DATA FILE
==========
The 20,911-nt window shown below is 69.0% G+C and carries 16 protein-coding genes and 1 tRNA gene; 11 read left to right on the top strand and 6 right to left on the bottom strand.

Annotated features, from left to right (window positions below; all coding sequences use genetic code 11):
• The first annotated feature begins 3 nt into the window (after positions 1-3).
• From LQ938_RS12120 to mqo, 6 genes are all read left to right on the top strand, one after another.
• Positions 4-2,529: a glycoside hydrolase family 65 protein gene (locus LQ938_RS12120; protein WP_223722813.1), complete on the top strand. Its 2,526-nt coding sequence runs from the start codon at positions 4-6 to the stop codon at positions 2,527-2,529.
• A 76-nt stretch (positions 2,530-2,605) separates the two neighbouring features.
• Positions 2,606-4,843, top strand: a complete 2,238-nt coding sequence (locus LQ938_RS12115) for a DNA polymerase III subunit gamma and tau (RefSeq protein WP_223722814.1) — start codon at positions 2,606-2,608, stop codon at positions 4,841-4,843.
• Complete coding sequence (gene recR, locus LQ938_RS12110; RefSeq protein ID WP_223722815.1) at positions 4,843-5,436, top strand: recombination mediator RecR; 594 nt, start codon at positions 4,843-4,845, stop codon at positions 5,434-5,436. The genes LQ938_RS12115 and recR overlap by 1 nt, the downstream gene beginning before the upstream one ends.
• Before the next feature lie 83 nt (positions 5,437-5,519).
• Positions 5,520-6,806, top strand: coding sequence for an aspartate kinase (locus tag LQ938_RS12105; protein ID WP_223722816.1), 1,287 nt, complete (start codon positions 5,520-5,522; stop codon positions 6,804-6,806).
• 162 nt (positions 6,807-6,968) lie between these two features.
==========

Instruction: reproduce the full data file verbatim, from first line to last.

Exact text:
The 20,911-nt window shown below is 69.0% G+C and carries 16 protein-coding genes and 1 tRNA gene; 11 read left to right on the top strand and 6 right to left on the bottom strand.

Annotated features, from left to right (window positions below; all coding sequences use genetic code 11):
• The first annotated feature begins 3 nt into the window (after positions 1-3).
• From LQ938_RS12120 to mqo, 6 genes are all read left to right on the top strand, one after another.
• Positions 4-2,529: a glycoside hydrolase family 65 protein gene (locus LQ938_RS12120; protein WP_223722813.1), complete on the top strand. Its 2,526-nt coding sequence runs from the start codon at positions 4-6 to the stop codon at positions 2,527-2,529.
• A 76-nt stretch (positions 2,530-2,605) separates the two neighbouring features.
• Positions 2,606-4,843, top strand: a complete 2,238-nt coding sequence (locus LQ938_RS12115) for a DNA polymerase III subunit gamma and tau (RefSeq protein WP_223722814.1) — start codon at positions 2,606-2,608, stop codon at positions 4,841-4,843.
• Complete coding sequence (gene recR, locus LQ938_RS12110; RefSeq protein ID WP_223722815.1) at positions 4,843-5,436, top strand: recombination mediator RecR; 594 nt, start codon at positions 4,843-4,845, stop codon at positions 5,434-5,436. The genes LQ938_RS12115 and recR overlap by 1 nt, the downstream gene beginning before the upstream one ends.
• Before the next feature lie 83 nt (positions 5,437-5,519).
• Positions 5,520-6,806, top strand: coding sequence for an aspartate kinase (locus tag LQ938_RS12105; protein ID WP_223722816.1), 1,287 nt, complete (start codon positions 5,520-5,522; stop codon positions 6,804-6,806).
• 162 nt (positions 6,807-6,968) lie between these two features.